Why We Hate Inequality

We tend to prefer a world in which wealth is more evenly distributed, even if it means we have to get by with less. Jonah Lehrer says inequality is our original sin.

For thousands of years, we’ve seen ourselves as inherently selfish creatures, driven by our genes to maximize pleasure. This is our original sin: We care about ourselves first and foremost, which is why we despise taxes, turn a blind eye to the suffering of others, and, in general, struggle to live a just life. But these pessimistic assumptions are mostly wrong, or at least woefully incomplete. In recent years, psychologists and neuroscientists have begun dismantling this view of human behavior. We may not be altruistic angels, but neither are we depraved hominids. For instance, it turns out that people have a natural aversion to inequality.

LinkedIn meets Tinder in this mindful networking app

Swipe right to make the connections that could change your career.

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Swipe right. Match. Meet over coffee or set up a call.

No, we aren't talking about Tinder. Introducing Shapr, a free app that helps people with synergistic professional goals and skill sets easily meet and collaborate.

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Space toilets: How astronauts boldly go where few have gone before

A NASA astronomer explains how astronauts dispose of their, uh, dark matter.

Videos
  • When nature calls in micro-gravity, astronauts must answer. Space agencies have developed suction-based toilets – with a camera built in to ensure all the waste is contained before "flushing".
  • Yes, there have been floaters in space. The early days of space exploration were a learning curve!
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Steven Pinker's 13 rules for writing better

The Harvard psychologist loves reading authors' rules for writing. Here are his own.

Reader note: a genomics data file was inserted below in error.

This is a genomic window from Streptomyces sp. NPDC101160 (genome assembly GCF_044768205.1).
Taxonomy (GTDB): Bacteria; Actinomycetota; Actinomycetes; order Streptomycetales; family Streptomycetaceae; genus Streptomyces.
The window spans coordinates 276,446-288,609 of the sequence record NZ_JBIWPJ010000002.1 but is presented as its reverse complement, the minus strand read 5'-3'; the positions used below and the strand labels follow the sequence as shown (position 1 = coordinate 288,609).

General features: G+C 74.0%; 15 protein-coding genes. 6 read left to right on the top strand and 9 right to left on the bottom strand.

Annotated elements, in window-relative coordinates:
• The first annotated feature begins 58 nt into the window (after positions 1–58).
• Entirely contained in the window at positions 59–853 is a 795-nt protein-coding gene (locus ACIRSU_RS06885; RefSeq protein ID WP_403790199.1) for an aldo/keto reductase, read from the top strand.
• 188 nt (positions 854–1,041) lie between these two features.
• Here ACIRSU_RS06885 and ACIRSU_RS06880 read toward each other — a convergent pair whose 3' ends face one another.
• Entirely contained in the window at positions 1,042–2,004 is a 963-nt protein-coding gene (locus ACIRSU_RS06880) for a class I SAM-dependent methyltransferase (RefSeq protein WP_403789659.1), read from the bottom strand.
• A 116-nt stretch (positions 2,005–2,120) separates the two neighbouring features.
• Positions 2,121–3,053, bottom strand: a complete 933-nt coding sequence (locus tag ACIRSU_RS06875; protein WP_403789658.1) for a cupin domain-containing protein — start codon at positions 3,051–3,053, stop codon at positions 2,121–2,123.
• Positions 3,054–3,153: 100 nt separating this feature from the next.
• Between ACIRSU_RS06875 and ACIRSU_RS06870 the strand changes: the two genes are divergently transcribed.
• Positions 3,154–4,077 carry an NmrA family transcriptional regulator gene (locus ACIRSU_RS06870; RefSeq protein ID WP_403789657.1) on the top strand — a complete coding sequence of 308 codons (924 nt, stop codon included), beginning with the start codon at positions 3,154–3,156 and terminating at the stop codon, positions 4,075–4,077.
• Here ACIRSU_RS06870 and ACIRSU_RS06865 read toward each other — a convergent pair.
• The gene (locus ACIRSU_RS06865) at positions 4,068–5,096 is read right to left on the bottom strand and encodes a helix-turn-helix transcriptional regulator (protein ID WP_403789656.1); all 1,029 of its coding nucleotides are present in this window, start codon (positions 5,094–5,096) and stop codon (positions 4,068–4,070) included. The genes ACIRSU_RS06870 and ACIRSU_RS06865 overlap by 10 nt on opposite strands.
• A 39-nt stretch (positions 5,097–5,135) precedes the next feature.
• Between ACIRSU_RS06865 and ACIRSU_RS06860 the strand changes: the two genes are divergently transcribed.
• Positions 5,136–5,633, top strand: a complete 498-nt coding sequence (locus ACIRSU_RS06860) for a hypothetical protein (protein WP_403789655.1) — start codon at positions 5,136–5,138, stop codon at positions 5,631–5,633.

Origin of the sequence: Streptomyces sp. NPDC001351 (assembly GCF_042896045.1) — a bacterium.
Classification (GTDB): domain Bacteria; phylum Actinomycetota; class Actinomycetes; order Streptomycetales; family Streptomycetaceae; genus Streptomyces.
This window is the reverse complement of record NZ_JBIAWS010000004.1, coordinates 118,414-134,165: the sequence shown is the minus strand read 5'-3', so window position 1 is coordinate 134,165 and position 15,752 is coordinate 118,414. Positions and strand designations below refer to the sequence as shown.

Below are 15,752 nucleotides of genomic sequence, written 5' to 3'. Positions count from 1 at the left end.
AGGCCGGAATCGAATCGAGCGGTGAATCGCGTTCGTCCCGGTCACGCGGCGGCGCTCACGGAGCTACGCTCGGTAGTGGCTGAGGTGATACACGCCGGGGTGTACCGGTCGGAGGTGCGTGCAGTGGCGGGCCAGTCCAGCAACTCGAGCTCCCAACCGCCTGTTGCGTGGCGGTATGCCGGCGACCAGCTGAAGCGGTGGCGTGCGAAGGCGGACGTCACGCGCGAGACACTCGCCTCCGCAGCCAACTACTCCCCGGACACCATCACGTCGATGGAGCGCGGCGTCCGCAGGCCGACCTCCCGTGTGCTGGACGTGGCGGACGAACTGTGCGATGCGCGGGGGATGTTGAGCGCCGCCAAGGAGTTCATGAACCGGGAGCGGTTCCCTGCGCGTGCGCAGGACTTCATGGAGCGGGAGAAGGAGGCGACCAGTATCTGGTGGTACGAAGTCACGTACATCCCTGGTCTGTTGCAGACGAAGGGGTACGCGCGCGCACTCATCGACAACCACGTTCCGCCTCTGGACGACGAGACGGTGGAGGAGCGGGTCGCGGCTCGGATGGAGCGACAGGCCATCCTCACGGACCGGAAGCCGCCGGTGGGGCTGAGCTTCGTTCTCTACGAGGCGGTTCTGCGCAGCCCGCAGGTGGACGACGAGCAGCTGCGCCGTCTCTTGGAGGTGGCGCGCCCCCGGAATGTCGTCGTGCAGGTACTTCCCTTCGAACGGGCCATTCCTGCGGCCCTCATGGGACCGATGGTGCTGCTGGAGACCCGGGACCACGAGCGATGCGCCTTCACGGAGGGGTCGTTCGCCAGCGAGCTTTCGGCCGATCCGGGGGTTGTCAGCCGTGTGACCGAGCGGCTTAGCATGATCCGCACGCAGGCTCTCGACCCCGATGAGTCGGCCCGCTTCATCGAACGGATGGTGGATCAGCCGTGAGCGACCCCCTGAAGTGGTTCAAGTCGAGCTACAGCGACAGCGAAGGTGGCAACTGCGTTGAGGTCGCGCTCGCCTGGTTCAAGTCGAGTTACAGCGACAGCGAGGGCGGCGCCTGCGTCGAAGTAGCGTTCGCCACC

NEW YORK, NY - JULY 21: Steven Pinker speaks onstage during OZY Fest 2018 at Rumsey Playfield, Central Park on July 21, 2018 in New York City. (Photo by Brad Barket/Getty Images for Ozy Media)
Personal Growth
  • Steven Pinker is many things: linguist, psychologist, optimist, Harvard professor, and author.
  • When it comes to writing, he's a student and a teacher.
  • Here's are his 13 rules for writing better, more simply, and more clearly.
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Can the keto diet help treat depression? Here’s what the science says so far

A growing body of research shows promising signs that the keto diet might be able to improve mental health.

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Mind & Brain
  • The keto diet is known to be an effective tool for weight loss, however its effects on mental health remain largely unclear.
  • Recent studies suggests that the keto diet might be an effective tool for treating depression, and clearing up so-called "brain fog," though scientists caution more research is necessary before it can be recommended as a treatment.
  • Any experiments with the keto diet are best done in conjunction with a doctor, considering some people face problems when transitioning to the low-carb diet.
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